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Critical role of the CD40–CD40-ligand pathway in regulating mucosal inflammation-driven angiogenesis in inflammatory bowel disease
  1. S Danese1,
  2. F Scaldaferri2,
  3. S Vetrano1,
  4. T Stefanelli1,
  5. C Graziani2,
  6. A Repici1,
  7. R Ricci3,
  8. G Straface2,
  9. A Sgambato4,
  10. A Malesci1,5,
  11. C Fiocchi6,
  12. S Rutella7
  1. 1Division of Gastroenterology, Istituto Clinico Humanitas, IRCCS in Gastroenterology, Milan, Italy
  2. 2Department of Internal Medicine, Catholic University Medical School, Rome, Italy
  3. 3Department of Pathology, Catholic University Medical School, Rome, Italy
  4. 4Institute of General Pathology, Catholic University Medical School, Rome, Italy
  5. 5Division of Gastroenterology, University of Milan, Milan, Italy
  6. 6The Cleveland Clinic Foundation, Lerner Research Institute, Cleveland, OH, USA
  7. 7Department of Haematology, Catholic University Medical School, Rome, Italy
  1. Correspondence to:
    Silvio Danese
    MD, Division of Gastroenterology, Istituto Clinico Humanitas, Via Manzoni 56, 20089 Rozzano, Milan, Italy; sdanese{at}


Background and aims: Angiogenesis is a novel component in inflammatory bowel disease (IBD) pathogenesis. We have previously shown that immune–nonimmune interactions through the CD40–CD40-ligand (CD40L) pathway might sustain gut inflammation, although their effect on regulating inflammation-driven angiogenesis is unknown. The present study evaluated the role of the CD40–CD40L interaction in the promotion of immune-mediated angiogenesis in IBD.

Methods: Human nonimmune cells of colonic origin—namely, human intestinal fibroblasts (HIFs) and human intestinal microvascular endothelial cells (HIMECs)—were activated with either soluble CD40L (sCD40L), or CD40+ D1.1 cells or CD40L-activated lamina propria T (LPT) cells before measuring pro-angiogenic cytokine release. Blocking antibodies to either CD40 or CD40L were used to disrupt the CD40–CD40L interaction. The dextran sodium sulphate (DSS) model of experimental colitis in CD40 and CD40L knockout mice was established to assess whether the CD40–CD40L pathway was implicated in controlling inflammation-driven angiogenesis in vivo.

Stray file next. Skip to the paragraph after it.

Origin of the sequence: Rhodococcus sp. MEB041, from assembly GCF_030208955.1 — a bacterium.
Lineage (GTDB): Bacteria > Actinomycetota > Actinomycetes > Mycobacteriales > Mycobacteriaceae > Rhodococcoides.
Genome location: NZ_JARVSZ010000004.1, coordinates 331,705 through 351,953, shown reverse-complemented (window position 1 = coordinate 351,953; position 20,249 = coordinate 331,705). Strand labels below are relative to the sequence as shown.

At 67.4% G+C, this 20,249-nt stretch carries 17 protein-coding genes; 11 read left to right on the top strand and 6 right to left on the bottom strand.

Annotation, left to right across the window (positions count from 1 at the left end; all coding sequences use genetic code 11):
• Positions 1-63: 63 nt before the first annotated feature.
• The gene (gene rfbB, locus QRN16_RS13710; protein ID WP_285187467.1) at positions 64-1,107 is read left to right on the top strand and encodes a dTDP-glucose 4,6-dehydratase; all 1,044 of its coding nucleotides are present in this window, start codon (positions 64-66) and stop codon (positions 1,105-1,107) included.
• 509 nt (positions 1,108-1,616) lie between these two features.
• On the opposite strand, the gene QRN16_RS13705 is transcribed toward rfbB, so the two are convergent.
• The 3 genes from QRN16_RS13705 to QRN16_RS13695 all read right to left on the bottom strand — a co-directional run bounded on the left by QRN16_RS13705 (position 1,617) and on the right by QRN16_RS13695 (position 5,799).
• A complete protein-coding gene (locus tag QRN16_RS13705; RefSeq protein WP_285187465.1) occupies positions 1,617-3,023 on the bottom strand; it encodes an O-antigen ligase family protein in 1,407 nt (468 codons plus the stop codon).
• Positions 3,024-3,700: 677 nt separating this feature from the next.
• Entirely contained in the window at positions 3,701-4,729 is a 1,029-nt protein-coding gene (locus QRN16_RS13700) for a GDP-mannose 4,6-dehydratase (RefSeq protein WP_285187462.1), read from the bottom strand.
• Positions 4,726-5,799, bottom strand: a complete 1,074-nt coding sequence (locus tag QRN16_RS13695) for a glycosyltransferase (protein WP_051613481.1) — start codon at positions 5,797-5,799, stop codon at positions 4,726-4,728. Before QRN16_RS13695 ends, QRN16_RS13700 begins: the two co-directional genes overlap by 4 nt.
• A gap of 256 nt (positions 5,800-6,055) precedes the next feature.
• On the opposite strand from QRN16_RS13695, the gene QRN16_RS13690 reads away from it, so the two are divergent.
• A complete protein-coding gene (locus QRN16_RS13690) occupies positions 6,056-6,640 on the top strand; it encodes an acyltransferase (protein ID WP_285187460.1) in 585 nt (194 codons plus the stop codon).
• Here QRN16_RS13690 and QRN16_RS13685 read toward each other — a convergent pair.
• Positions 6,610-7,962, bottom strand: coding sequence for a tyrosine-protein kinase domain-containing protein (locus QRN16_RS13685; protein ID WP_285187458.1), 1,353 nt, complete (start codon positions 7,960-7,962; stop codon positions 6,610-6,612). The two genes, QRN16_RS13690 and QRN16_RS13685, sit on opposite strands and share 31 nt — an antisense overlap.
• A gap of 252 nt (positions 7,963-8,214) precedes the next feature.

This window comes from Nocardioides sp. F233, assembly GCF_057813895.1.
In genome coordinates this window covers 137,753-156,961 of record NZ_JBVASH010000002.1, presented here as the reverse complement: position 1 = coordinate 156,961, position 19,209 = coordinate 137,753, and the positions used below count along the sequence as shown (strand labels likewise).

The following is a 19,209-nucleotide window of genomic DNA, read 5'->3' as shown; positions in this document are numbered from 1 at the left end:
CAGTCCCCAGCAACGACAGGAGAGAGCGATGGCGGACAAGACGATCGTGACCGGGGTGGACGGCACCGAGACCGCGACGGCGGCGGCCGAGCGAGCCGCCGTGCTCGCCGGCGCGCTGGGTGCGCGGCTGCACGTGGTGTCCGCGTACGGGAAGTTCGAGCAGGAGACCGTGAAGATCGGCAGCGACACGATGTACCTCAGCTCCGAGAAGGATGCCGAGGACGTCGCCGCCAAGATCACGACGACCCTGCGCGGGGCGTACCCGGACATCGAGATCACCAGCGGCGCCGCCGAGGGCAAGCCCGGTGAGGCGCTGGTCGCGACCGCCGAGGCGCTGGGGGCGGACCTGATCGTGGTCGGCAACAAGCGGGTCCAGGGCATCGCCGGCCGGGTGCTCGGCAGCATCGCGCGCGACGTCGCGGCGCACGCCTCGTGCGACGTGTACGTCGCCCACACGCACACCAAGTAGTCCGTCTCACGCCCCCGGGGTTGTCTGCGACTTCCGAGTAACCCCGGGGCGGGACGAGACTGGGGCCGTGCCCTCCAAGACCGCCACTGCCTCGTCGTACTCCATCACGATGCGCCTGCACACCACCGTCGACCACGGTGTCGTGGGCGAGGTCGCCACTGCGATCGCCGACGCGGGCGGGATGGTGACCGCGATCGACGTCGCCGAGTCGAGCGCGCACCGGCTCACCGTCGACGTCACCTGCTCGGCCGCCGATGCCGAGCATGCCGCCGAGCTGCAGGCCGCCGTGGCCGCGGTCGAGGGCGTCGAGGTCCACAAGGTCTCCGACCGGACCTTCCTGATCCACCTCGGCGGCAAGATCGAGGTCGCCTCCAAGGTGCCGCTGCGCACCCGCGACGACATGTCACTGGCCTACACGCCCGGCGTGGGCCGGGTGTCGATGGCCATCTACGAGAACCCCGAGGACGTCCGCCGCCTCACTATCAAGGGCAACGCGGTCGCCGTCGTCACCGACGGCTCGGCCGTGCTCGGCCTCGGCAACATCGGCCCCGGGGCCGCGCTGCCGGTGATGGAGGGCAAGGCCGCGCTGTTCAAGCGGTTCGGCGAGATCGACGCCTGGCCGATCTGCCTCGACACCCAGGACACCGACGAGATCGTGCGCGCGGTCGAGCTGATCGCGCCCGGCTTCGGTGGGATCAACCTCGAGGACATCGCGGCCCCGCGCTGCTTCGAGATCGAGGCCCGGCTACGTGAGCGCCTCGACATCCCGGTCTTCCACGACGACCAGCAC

Results: Engagement of CD40 on HIFs promoted the release of vascular endothelial growth factor (VEGF), interleukin-8 (IL-8) and hepatocyte growth factor (HGF). LPT cells were potent inducers of pro-angiogenic cytokine secretion by HIFs. Supernatants from sCD40L-activated HIFs induced migration of HIMECs and tubule formation, both of which were inhibited by blocking antibodies to either VEGF, IL-8 or HGF. Both CD40- and CD40L-deficient mice were protected from DSS-induced colitis and displayed a significant impairment of gut inflammation-driven angiogenesis, as assessed by microvascular density.

Conclusions: The CD40–CD40L pathway appears to be crucially involved in regulating inflammation-driven angiogenesis, suggesting that strategies aimed at blocking CD40–CD40L interactions might be beneficial in acute and chronic intestinal injury.

  • APCs, antigen-presenting cells
  • CD, Crohn’s disease
  • CD40L, CD40 ligand
  • DAI, disease activity index
  • DSS, dextran sodium sulphate
  • ECs, endothelial cells
  • FBS, foetal bovine serum
  • FGF, fibroblast growth factor
  • HGF, hepatocyte growth factor
  • HIFs, human intestinal fibroblasts
  • HIMECs, human intestinal microvascular endothelial cells
  • HUVECs, human umbilical-vein endothelial cells
  • IBD, inflammatory bowel disease
  • IL-8, interleukin-8
  • KO, knockout
  • LP, lamina propria
  • LPT, lamina propria T cells
  • sCD40, soluble CD40
  • TNF, tumour necrosis factor
  • VEGF, vascular endothelial growth factor
  • WT, wild type
  • angiogenesis
  • inflammation
  • CD40
  • CD40L

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  • Published Online First 22 February 2007

  • Competing interest statement: None declared.

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